How to Plan for a Finished Basement

How to Plan for a Finished Basement

An unfinished basement offers endless options for upgrading your home and making the most out of this unused space. Many homeowners are finishing their basements to set up in-law suites or home offices in light of the pandemic. Others are adding bedrooms or creating recreational spaces to enhance their home’s value.

Whatever you choose to do with the space, finishing a basement is a big project. Here are some helpful tips to guide the planning process.

Plan Your Layout

The first thing to do when finishing your basement is planning the layout. You’ll need to determine how you want to use the space, and how everything will fit together to bring your vision to reality. It’s essential to take measurements during this phase and come up with a few different options.

If you’re considering substantial renovations, reach out to a contractor to help with the planning process. There could be unexpected limitations based on the existing layout of your home, such as the locations of support walls.

Consider the Flooring

One of the biggest challenges homeowners face when finishing the basement is moisture, especially around the floor. Installing the right flooring option can help seal your basement from moisture and lay the right groundwork for a functional living space.

According to the experts at Those Floor Guys, epoxy is a fantastic option for basements. Epoxy is durable, reflective, and versatile, with several color and pattern options to choose from. Aspiring designers can place area rugs over epoxy to make the room more inviting.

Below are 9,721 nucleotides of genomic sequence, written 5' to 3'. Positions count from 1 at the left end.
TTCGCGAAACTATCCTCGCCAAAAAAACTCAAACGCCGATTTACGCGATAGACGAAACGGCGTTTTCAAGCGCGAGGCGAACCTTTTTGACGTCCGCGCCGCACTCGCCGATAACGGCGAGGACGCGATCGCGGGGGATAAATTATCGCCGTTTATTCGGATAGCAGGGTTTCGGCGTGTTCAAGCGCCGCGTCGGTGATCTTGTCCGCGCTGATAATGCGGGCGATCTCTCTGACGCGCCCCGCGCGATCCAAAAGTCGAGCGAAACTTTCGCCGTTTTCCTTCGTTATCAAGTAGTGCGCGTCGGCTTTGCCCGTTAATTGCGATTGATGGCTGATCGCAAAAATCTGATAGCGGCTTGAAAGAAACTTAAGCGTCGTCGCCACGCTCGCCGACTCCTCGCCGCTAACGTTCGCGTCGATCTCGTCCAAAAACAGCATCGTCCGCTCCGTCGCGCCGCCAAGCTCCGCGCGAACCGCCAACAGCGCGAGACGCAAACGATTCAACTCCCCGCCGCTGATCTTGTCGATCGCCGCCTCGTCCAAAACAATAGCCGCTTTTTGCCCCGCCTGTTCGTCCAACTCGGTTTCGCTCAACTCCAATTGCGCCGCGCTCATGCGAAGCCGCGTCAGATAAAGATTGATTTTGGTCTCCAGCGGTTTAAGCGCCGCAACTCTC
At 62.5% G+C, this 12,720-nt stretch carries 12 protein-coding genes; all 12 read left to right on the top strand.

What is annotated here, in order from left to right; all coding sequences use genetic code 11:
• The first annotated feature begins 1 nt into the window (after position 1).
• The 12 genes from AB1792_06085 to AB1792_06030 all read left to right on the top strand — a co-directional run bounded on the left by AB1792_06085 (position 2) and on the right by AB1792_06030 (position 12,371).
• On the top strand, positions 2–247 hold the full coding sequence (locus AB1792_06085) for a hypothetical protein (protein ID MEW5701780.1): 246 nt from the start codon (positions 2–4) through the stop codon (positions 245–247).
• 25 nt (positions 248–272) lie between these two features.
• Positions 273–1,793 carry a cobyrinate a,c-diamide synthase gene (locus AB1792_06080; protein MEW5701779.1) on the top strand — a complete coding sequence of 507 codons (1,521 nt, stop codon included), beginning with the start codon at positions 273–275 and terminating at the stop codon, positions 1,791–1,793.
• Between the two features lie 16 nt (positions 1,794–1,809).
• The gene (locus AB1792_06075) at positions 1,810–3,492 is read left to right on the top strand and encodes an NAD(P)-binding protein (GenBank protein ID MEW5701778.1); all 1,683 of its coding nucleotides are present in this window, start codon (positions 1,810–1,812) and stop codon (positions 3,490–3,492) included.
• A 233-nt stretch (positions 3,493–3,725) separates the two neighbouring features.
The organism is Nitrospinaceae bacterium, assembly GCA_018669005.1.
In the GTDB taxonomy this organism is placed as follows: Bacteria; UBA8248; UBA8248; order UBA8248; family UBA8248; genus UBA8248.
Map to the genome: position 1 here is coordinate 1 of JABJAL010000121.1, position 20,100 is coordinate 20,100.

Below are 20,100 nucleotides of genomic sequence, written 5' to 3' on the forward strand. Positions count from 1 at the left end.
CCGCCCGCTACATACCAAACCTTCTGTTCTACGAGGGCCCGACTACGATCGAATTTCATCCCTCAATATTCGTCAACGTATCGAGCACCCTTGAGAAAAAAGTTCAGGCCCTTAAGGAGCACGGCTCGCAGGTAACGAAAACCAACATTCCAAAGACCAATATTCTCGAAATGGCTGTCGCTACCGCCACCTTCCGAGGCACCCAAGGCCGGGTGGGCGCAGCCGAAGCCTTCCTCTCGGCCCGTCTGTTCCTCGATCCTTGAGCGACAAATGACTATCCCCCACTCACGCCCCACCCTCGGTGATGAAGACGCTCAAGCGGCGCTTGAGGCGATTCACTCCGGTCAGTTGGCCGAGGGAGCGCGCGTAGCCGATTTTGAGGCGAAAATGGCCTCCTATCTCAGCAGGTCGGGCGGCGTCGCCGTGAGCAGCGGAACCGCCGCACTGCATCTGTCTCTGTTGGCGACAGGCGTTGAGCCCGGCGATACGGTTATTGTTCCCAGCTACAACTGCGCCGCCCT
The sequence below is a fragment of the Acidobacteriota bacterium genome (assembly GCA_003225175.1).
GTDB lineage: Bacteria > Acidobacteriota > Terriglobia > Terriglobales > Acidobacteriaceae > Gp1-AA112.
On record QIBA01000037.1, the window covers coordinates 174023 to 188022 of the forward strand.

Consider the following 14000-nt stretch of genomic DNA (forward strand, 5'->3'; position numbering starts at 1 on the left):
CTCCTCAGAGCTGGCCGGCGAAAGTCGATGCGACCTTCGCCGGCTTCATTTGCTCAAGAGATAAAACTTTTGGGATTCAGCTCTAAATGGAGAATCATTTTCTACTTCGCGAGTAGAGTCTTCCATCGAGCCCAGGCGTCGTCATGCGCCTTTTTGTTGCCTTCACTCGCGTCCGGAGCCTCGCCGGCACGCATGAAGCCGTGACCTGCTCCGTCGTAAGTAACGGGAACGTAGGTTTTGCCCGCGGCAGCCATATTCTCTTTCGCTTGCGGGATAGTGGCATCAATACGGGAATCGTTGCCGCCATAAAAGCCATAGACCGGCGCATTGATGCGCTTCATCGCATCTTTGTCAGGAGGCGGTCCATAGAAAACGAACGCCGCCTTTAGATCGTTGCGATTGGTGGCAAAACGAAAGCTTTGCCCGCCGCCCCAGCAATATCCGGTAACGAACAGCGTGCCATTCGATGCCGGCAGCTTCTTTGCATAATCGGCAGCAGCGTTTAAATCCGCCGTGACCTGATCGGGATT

Check Ventilation

Another important step in finishing a basement is checking the ventilation. Consult with an HVAC specialist to ensure proper ventilation is in place and help determine what upgrades or changes need to be made. This step is crucial if your furnace is also in the basement to prevent carbon monoxide build-up.

When you check the basement, it’s also important to test for radon poisoning, as this tasteless, colorless, odorless gas is prevalent in some basements.

Check Permits

Before you start purchasing supplies or investing in tools, be sure to check the permits surrounding renovations and fire standards. Some municipalities require specific window sizes in basement bedrooms and staircases that are up to code.

Understanding these necessary upgrades is a vital part of the budgeting process. Failing to bring these things up to code could invalidate your insurance should a tragedy occur.

Consult an Electrician

If you aren’t working with a contractor to complete the renovations, consult with an electrician directly. They can offer guidance on outlet and fixture placement and give a better idea of the wiring costs.

Consult a Plumber

If you’re planning on putting in a bathroom downstairs, talk to a plumber as soon as possible. Basements are tricky when installing toilets and often require a specialized pump system. A plumber will give you a better idea of how big a project adding a basement bathroom will be.

Inspect the Upstairs Floor

Before you start closing in the walls and ceiling, take this opportunity to examine what’s happening under the upstairs floor. If you’re in an older home, checking the joists, plumbing, and wiring overhead is a must before sealing everything off.

Choose a Ceiling Option

Finally, consider what kind of ceiling you’ll put in place and what clearance you require. A dropped ceiling is affordable and makes it easier to access the wiring and plumbing concealed above. However, this option results in a lower ceiling and isn’t aesthetically pleasing.

There’s much to consider when finishing a basement. Take some time to do your research and fully understand what this project entails before getting started. Don’t hesitate to reach out to the professionals for assistance.

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